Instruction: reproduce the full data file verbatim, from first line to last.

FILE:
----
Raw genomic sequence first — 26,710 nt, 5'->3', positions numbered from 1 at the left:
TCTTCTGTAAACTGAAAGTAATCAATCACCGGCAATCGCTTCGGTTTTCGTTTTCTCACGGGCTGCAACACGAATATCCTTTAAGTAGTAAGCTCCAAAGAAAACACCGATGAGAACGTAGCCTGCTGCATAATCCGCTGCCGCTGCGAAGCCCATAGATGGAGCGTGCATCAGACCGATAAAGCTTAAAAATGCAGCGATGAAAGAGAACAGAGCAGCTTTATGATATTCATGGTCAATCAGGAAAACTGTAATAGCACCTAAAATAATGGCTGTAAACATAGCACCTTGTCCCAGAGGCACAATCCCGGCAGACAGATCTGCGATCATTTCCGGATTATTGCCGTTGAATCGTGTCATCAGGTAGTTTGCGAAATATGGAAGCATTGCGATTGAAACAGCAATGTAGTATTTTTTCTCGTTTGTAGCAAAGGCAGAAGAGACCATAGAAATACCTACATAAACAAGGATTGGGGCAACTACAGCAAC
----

Raw genomic sequence first — 26,710 nt, 5'->3', positions numbered from 1 at the left:
TCTTCTGTAAACTGAAAGTAATCAATCACCGGCAATCGCTTCGGTTTTCGTTTTCTCACGGGCTGCAACACGAATATCCTTTAAGTAGTAAGCTCCAAAGAAAACACCGATGAGAACGTAGCCTGCTGCATAATCCGCTGCCGCTGCGAAGCCCATAGATGGAGCGTGCATCAGACCGATAAAGCTTAAAAATGCAGCGATGAAAGAGAACAGAGCAGCTTTATGATATTCATGGTCAATCAGGAAAACTGTAATAGCACCTAAAATAATGGCTGTAAACATAGCACCTTGTCCCAGAGGCACAATCCCGGCAGACAGATCTGCGATCATTTCCGGATTATTGCCGTTGAATCGTGTCATCAGGTAGTTTGCGAAATATGGAAGCATTGCGATTGAAACAGCAATGTAGTATTTTTTCTCGTTTGTAGCAAAGGCAGAAGAGACCATAGAAATACCTACATAAACAAGGATTGGGGCAACTACAGCAAC